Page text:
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UB Bulls linebackers form an unlikely trio

Alozie, Gilbo and Berry form one of the MAC’s better – and unlikely – linebacking cores


The Buffalo football’s team current starting linebacker trio was never supposed to be.

Nick Gilbo was a walk on. Okezie Alozie is a converted defensive back. Brandon Berry is a converted defensive back that needed an injury to Jarrett Franklin just to get a chance.

But this surprising unit, playing under a brand new scheme and new positions, have created one of the more dominant linebacking trios in the Mid-American Conference and lead the Bulls (2-4, 0-2 MAC) in tackles this the season while creating a wall in the middle of the defense.

“Our group is working really well,” Alozie said, “but we still have ways to go as a unit and as a defense. One thing I know is that guys are playing hard and we’re going to continue the hard work throughout the season. We have to.”

Berry, who leads the Bulls and ranks sixth in the MAC in tackles, said he’s been “comfortable” in making the transition from safety, adding that he likes to play in the box.

“It’s been a transition, but one that I’ve been fine with,” Berry said. “There’s some difference between the two, plays and where to be, but ultimately, I’m comfortable playing in the box and being able to make plays in the middle of the field.”

Berry rarely played his first two seasons and was slated to be a backup again this season until junior linebacker Jarrett Franklin went down with a back injury. Franklin hasn’t played a game this season.

The trio has been great, both as tacklers and playmakers on the field. Berry, Alozie and Gilbo have combined for 4.5 of the team’s 12 sacks on the year, three forced fumbles and 15 of the team’s 27 tackles for losses.

Production has never been an issue for Alozie.

Since joining the starting lineup in the 2013 season, Alozie has been one of the best defenders on the Bulls, finishing his first season with 45 tackles, one sack and 2.5 tackles for losses. Last season, Alozie remained a constant defensive presence, adding another 49 tackles to his resume, to go with three sacks and five tackles for losses.

This year, Alozie is on pace to eclipse his numbers as a junior, with 38 tackles, two sacks and two tackles for losses already. He’s also been a force in jarring the ball away from ball carriers, proved by his two forced fumbles this season.

With the trio’s success early in the season, Alozie said the unit has worked “well” but could get better and will have to as the season continues.

A former walk-on, Nick Gilbo finally received a scholarship from the Bulls in 2013 and slowly made his way toward a starting role. After redshirting in 2012, Gilbo played a reserve role for the Bulls during the 2013 and 2014 seasons.

But as a senior and starting middle linebacker this season, Gilbo’s 52 tackles put him second on the team in that category and he’s started in all six of Buffalo’s games. Despite his success, Gilbo said the success of the linebackers has been a team effort.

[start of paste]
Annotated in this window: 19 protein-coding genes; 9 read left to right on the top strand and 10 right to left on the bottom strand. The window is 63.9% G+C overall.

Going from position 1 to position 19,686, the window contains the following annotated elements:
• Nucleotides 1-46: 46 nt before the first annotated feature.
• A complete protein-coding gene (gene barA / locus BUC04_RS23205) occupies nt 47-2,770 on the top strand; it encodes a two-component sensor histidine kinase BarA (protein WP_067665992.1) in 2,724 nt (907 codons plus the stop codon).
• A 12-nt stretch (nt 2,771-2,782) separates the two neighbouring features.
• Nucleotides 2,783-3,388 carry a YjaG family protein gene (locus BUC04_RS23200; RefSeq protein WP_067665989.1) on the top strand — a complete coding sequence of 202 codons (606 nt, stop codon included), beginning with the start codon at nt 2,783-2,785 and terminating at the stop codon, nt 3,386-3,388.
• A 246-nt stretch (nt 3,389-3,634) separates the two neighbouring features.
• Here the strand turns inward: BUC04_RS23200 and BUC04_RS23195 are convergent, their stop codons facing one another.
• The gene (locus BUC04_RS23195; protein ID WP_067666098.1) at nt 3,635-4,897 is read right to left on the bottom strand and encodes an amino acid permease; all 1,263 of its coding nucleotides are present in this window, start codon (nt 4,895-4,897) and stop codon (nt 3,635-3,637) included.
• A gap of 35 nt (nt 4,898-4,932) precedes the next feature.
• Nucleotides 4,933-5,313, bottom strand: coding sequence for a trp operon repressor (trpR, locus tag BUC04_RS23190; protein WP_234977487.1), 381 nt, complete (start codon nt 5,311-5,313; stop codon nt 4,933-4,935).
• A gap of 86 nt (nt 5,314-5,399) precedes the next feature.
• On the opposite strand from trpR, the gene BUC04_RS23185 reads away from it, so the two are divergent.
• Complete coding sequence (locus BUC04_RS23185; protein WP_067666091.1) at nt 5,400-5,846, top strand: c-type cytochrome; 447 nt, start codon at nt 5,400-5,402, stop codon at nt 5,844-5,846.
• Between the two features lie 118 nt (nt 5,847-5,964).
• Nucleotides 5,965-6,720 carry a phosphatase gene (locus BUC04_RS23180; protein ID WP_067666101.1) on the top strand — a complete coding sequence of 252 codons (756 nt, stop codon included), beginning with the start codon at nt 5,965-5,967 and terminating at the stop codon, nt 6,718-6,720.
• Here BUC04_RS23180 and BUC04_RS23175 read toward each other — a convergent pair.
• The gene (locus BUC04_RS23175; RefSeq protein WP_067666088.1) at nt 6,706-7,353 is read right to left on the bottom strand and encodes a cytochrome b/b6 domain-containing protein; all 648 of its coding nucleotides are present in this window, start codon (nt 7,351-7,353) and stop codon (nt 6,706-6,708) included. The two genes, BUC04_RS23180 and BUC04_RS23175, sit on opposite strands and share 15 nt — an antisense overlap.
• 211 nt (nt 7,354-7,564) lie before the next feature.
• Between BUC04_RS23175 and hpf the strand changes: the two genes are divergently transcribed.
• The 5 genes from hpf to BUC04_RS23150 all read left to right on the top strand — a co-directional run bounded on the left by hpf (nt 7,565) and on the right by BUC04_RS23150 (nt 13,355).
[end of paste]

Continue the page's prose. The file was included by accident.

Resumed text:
“We’re doing good, but it’s not just us out there,” Gilbo said. “We’re allowed to do what we can on the field because of the guys behind us and ahead of us. If they don’t make the right plays, it’s tough for us to do our job. It’s not just us three or one guy doing everything, we go and work as a unit.”

And working as a unit is something the Bulls must do to fix the defense.

The defense has struggled the past three weeks in losses to Nevada, Bowling Green and particularly to Central Michigan – when Buffalo allowed 463 total yards and 51 points.

Gilbo said the team just didn’t have it on Saturday.

“We had a hiccup,” Gilbo said. “We just couldn’t get it going and couldn’t play a great game. Game wise, we didn’t fit the right things, didn’t fit the right gaps and couldn’t get to the quarterback and those are important for us in any game if we want to walk off the field with the win.”

On Sunday, the Bulls host Ohio (5-2, 2-1 MAC), a team that’s been in the middle of the conference offensively so far this season. The Bobcats are eighth in the conference in scoring (26.7 points per game), ninth in total offense (384.9 yards per game) and sixth in the conference in total touchdowns with 23.

With the goal to snap the team’s three-game losing streak in mind, Berry said the goal is to come out strong and use this as a springboard to something greater for the Bulls this season.

“Last week was tough, but we have to go back, look at the film and correct it on the field,” Berry said. “Our goal for the reason of the season is to improve, but it’s also to win out. If we can make the corrections on the field; stopping the big plays and becoming a better tackling team, I think we’re a step closer to those goals.”


Quentin Haynes is the senior sports editor at the UB Spectrum and can be found at Follow him on twitter at @Haynes_Spectrum.          

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